Sunday, February 3, 2008
NIMBY's Corner: Anonymous NIMBY Protests METRA Landscaping
posted by richard gill
Reacting to Metra's tree-cutting on the railroad right-of-way between 57th and 59th Streets (not in anyone's back yard), some Not-In-Our-Back-Yards residents of Harper Avenue whose back yards face the tracks, became angry because the railroad was clearing trees that were Not In The Residents' Back Yards.
As reported in the Jan. 30, 2008 Hyde Park Herald, one Harper Avenue resident anonymously said, "Looking at this makes me want to scream, cry, get sick or something." Well, Anonymous Person, have you ever seen a train wreck, with dead and injured people? There's something that will really make you scream, cry, get sick or something. The objective of tree and brush clearance is to prevent this.
Metra's Joseph E. Riley told the Herald that the trees, which were on Metra property, posed a potential hazard to trains and the thousands of commuters who ride them. Trees too close to the tracks can foul the contact arms and overhead wires that provide power for the trains, obstruct the engineers' view of track and signals, break windows, and get caught in the trains' running gear. Root systems can distort the track alignment. Autumn leaves under the wheels can cause trains to literally slide past station platforms.
Heavy weeds and brush also pose hazards; good railroads--and I count Metra among them--spend great amounts of money to control vegetation. (The alert commuter will note signs along the tracks instructing maintenance crews not to use weed spray too close to homes, uh, back yards.)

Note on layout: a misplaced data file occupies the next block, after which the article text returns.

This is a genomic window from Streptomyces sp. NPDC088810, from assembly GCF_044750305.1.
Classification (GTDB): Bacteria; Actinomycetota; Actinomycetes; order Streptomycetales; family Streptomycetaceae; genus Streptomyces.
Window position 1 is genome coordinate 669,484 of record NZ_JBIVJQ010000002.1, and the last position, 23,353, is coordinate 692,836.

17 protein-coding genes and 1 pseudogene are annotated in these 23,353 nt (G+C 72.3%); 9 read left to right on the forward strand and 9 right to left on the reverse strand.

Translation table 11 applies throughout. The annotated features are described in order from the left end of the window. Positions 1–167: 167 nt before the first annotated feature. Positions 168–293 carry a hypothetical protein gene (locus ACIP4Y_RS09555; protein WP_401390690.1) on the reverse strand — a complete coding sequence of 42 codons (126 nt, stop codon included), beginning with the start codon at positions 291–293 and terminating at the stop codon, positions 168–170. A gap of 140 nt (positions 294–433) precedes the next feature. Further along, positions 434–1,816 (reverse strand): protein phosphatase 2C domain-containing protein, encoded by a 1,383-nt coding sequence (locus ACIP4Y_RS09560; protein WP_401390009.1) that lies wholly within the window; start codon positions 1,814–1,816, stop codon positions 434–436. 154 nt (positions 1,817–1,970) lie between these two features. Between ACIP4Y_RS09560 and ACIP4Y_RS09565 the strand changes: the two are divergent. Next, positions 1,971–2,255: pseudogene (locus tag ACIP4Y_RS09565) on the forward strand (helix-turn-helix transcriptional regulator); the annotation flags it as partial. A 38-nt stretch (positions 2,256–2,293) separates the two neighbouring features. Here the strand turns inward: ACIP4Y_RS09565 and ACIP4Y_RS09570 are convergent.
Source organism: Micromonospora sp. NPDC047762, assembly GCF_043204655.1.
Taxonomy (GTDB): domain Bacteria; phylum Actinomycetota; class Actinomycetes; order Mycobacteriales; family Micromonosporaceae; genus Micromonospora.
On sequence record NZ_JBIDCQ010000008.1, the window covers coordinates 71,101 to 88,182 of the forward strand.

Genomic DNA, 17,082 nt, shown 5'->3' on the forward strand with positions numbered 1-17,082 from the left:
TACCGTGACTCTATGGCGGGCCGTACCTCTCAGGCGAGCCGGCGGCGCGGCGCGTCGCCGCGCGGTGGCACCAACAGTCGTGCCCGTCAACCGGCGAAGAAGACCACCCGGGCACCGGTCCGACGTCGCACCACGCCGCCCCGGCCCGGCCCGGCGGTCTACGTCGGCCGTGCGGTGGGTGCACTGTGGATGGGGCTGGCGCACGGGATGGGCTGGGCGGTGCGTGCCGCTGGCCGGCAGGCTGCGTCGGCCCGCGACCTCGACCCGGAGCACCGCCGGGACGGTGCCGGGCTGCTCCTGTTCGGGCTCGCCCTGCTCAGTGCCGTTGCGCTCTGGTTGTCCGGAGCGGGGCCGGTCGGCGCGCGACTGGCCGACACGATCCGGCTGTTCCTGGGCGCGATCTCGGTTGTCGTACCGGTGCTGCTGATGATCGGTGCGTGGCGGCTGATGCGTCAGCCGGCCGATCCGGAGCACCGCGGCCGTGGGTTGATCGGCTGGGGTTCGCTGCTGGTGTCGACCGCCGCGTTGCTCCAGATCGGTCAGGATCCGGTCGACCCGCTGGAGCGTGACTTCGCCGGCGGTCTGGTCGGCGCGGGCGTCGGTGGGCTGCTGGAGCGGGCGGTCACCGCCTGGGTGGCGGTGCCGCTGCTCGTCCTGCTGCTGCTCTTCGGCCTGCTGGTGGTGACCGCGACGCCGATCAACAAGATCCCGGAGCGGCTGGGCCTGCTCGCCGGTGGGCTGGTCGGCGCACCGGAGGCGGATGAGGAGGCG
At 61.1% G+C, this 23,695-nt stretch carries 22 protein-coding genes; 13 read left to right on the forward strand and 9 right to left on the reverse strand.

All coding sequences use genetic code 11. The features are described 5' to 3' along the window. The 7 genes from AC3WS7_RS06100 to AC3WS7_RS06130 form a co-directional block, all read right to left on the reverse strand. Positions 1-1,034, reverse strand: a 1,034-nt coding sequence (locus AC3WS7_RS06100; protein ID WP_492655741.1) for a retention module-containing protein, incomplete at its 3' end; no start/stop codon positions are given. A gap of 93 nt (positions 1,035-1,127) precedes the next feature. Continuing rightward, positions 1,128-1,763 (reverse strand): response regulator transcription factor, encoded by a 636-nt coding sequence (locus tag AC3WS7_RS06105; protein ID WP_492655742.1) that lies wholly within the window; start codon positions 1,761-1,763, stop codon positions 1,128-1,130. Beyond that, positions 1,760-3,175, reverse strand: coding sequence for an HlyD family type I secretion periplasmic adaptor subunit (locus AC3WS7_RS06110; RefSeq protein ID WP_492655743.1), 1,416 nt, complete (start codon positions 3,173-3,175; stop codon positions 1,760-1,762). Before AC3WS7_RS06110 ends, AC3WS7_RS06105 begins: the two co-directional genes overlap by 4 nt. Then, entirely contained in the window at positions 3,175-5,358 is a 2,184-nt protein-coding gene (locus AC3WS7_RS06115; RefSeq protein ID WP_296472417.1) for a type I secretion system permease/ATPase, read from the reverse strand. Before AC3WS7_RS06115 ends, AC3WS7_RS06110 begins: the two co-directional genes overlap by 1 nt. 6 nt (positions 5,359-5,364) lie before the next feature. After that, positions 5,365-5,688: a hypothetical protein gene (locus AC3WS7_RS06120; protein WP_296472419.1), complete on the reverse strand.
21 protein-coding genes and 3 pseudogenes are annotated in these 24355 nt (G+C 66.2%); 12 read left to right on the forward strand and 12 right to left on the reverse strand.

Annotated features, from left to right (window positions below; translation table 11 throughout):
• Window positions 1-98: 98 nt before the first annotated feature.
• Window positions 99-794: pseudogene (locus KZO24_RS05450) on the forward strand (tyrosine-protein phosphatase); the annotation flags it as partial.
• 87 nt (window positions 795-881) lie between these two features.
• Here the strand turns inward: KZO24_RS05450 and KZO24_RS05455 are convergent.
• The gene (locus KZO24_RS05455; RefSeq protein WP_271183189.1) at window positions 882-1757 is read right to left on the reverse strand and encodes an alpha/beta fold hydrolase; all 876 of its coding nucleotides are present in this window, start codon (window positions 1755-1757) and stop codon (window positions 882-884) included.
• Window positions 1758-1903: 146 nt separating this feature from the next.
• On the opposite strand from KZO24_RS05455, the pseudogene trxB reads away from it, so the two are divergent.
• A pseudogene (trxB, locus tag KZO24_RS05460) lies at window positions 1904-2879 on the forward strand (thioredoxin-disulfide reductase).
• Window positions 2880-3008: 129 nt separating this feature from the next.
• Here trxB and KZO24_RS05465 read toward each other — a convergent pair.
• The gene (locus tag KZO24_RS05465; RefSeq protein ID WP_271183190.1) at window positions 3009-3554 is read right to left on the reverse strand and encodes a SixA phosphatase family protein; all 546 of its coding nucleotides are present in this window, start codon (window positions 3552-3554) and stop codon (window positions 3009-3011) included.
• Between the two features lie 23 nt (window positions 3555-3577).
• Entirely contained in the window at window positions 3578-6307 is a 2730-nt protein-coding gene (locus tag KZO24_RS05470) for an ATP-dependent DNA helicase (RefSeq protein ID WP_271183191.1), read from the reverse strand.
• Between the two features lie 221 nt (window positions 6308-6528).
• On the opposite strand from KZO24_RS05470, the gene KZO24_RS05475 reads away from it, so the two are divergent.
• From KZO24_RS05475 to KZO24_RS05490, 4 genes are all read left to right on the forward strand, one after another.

So, once again, some residents of Hyde Park have exhibited their total inability, or refusal, to see beyond their own eyeballs. "What's that," they seem to say, "You mean our personal sensibilities should take a back seat to public safety?"
This sorry episode is not the first of its kind. Recall a few years back, when Hyde Parkers helped to delay the construction of a median barrier on Lake Shore Drive, south of 57th Street. A number of head-on crossover collisions prompted the City to propose the barrier. People went ballistic, because it meant widening the roadway a couple of feet. The project was delayed. It got done after people kept dying on Lake Shore Drive.
And don't forget all the objections to the Lake Shore Drive curb cut at 53rd Street, that allows turning cars to decelerate for the exit without having to merge back into a high-speed lane. It's a good thing that finally got built, too.
Getting back to the tree thing, I want to thank Sue Purrington of Alderman Hairston's office, and Joseph E. Riley of Metra for their sensible and helpful response in the Herald article. Two suggestions they made were that Harper residents consider planting trees on their own property, and get together and talk things out instead of wailing that the sky is falling. Anonymous Person et al, you might take heed. But if you feel you must scream, cry, get sick or something, try not to do it in someone else's back yard.